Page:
"Christology and the synoptic problem"
- I would like to call attention to a new book by Peter M. Head,
"Christology and the synoptic problem - an argument for Markan
priority" (Cambridge university press 1997). The book is really,
really good and in my opinion puts another nail in the coffin of the
neo-Griesbach hypothesis. In contrast to earlier studies Head does
not ground his argumentation on supposed developments in Christology, i.e.
from a lower christology in an early GMark to a higher christology in GMatthew
and GLuke. Instead he takes a close look at the relevant pericopes and uses
the 'criterion of coherence' to test the Griesbach theory and the 2SH. The great
thing is that he tries to make sense of the redactional activities of the gospel
writers first from the viewpoint of the Griesbachians and then from the viewpoint
of the 2SH. At the end of it all Head concludes that Griesbach has little to offer:
"...the data we have surveyed provide little encouragement for modern
defenders of the Griesbach hypothesis. To be sure we have had occasion
to point to aspects of the Griesbach_markan redaction which were of
interest or which offered an explanation for some of his projected behaviour.
Such examples, combined with a generally negative verdict on the chrsitological
argument for Markan priority as customarily framed, should not, however, be
taken as indications of support for the Griesbach hypothesis. In no single
passage or aspect of our investigation did the Griesbach hypothesis emerge
as preferable to the 2SH in terms of the coherence or plausability of the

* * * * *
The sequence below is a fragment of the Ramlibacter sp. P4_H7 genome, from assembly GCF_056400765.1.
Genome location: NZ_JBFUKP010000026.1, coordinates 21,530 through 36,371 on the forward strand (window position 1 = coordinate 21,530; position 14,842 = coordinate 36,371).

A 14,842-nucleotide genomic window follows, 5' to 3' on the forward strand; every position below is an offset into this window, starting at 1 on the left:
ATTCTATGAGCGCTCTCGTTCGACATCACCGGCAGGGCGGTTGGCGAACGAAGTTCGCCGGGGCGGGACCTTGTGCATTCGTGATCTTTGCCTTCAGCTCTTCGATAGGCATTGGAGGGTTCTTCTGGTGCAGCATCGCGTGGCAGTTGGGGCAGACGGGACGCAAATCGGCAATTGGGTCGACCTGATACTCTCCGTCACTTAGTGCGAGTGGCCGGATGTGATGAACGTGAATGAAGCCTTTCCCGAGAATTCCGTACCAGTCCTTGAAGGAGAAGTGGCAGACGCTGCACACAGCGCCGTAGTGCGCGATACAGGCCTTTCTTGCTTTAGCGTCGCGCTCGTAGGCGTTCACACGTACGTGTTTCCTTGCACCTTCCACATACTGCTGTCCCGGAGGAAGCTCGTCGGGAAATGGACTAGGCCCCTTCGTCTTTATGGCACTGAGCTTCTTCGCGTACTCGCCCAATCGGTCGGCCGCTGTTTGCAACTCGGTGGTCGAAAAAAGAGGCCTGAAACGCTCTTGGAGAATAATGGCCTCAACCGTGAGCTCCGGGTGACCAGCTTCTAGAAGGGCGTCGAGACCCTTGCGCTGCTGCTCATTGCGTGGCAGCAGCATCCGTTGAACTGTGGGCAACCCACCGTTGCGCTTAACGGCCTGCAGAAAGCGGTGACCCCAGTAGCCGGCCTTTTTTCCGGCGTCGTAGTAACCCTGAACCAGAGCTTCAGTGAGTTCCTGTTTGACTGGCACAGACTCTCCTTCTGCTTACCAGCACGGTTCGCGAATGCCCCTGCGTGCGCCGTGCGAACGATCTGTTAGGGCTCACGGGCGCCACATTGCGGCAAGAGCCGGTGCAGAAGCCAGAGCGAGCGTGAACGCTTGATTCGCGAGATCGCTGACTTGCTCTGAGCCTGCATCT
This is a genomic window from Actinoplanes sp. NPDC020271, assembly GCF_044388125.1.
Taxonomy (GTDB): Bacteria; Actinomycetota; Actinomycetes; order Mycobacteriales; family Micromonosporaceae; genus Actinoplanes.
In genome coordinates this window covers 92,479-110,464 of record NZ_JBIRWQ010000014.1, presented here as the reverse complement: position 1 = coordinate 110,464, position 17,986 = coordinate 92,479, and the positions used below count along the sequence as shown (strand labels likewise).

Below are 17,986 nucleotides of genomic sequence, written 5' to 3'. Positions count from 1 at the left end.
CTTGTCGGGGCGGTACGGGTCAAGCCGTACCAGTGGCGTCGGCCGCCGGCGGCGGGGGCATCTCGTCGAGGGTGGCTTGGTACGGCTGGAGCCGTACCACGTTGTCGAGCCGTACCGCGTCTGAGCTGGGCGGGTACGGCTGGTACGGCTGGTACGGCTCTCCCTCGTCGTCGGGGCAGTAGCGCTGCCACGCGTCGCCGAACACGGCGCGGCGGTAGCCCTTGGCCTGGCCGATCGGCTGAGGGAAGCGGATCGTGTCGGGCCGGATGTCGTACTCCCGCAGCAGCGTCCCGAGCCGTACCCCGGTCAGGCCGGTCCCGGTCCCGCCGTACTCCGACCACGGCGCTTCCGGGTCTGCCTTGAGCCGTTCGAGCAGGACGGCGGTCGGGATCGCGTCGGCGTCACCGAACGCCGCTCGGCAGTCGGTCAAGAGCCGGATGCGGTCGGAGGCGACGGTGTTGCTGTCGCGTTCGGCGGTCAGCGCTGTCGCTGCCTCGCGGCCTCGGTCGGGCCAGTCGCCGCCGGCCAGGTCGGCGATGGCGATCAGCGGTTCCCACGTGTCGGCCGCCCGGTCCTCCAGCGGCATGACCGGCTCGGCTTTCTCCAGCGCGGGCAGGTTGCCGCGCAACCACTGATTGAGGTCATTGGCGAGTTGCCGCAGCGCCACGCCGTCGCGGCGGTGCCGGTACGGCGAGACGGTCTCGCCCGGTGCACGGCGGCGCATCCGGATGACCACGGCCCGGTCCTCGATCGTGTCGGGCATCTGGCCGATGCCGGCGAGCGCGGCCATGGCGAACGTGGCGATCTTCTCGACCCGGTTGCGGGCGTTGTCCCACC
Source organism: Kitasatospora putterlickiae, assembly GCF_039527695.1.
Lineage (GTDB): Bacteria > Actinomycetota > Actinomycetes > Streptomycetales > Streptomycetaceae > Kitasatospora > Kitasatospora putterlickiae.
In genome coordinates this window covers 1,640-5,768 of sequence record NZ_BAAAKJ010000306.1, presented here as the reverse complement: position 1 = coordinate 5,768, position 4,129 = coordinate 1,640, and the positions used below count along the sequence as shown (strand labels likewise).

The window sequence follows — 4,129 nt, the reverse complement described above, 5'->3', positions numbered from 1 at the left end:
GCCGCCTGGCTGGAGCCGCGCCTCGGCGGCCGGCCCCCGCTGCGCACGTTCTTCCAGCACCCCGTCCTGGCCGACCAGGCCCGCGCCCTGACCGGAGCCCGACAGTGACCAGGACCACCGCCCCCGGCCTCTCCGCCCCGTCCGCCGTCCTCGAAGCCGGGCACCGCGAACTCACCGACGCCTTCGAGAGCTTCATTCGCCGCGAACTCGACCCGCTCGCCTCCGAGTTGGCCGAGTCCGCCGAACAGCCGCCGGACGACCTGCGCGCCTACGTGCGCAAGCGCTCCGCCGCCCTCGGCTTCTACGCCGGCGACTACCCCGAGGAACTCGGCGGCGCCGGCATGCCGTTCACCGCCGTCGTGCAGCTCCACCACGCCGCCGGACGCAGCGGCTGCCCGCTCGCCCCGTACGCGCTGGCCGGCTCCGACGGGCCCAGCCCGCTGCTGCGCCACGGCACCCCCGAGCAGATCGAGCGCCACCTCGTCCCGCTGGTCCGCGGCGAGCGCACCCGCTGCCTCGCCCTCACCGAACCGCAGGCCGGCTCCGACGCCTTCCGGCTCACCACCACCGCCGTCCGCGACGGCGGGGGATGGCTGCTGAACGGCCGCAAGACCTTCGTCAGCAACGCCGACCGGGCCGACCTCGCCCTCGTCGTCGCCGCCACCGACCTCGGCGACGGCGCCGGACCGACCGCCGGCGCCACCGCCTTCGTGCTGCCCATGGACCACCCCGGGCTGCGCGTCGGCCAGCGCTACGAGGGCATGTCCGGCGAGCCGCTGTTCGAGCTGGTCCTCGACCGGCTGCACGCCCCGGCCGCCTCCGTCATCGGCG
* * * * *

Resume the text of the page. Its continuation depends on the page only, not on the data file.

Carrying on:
redactional activity which the hypothesis requires. Such a negative judgement
does not rest upon the christological argument in the first instance but on
the method agreed by recent defenders of the Griesbach hypothesis."
The Griesbach ship is sinking, sinking....
- On Sat, 30 Jan 1999, Thomas R.W. Longstaff wrote:
> On Sat, 30 Jan 1999, Antonio Jerez wrote:Dear Thomas,
> > The Griesbach ship is sinking, sinking....
> As we march along in lockstep never thinking,
> never thinking.
This sort of a conclusive rebuttal from you to all the points Antonio
outlined in his post will definitely increase my confidence that the
Griesbach hypothesis is still alive and well.
Yuri Kuchinsky || Toronto
If you're not part of the solution, you're part of the precipitate.
- On Sun, 31 Jan 1999, Yuri Kuchinsky wrote:
> Dear Thomas,I am surprised that you understood this to be a "conclusive rebuttal"
> This sort of a conclusive rebuttal from you to all the points Antonio
> outlined in his post will definitely increase my confidence that the
> Griesbach hypothesis is still alive and well.
to the points made by the previous poster. Pehaps you intended this
as sarcasm. It should have been clear that my response was to his
closing refrain. One frequently seen dynamic is to poke fun at or
otherwise ridicule a view that you do not accept. Especially when
the view that is so treated is a minority view in the discussion
others who reject the view are wont to smile. Indeed, although not
in this case, such ridicule often serves to bolster an arugment that
sorely needs it. It is interesting that his poking fun at the
Griesbach hypothesis generated no comment; my rejoinder did - which
tells us something, n'est ce pas?
Perhaps it is true that the Griesbach hypothesis is sinking. I can
accept that view. After all:
The Titanic sunk and today large ocean vessels ply the
waters quite successfully.
The Wright brothers first plane crashed after a very short
flight at Kitty Hawk and yet today areo-space
flights are commonplace.
Perhaps those views that are ever so strong today (and
which lead folk to poke fun at the horseless
carriages) are not, after all, the future of all
But I will give you the last word on this. Perhaps you'd like to
tell us why you were silent at the first barb but vocal about
my rejoinder to it.
- On Sun, 31 Jan 1999, Thomas R.W. Longstaff wrote:
> I am surprised that you understood this to be a "conclusive rebuttal"Your surmise is warranted, Thomas. I suppose I was somewhat troubled by
> to the points made by the previous poster. Pehaps you intended this
> as sarcasm.
the implication that Peter M. Head, the author of "Christology and the
synoptic problem - an argument for Markan priority" (Cambridge university
press 1997) was "never thinking".
Yuri Kuchinsky || Toronto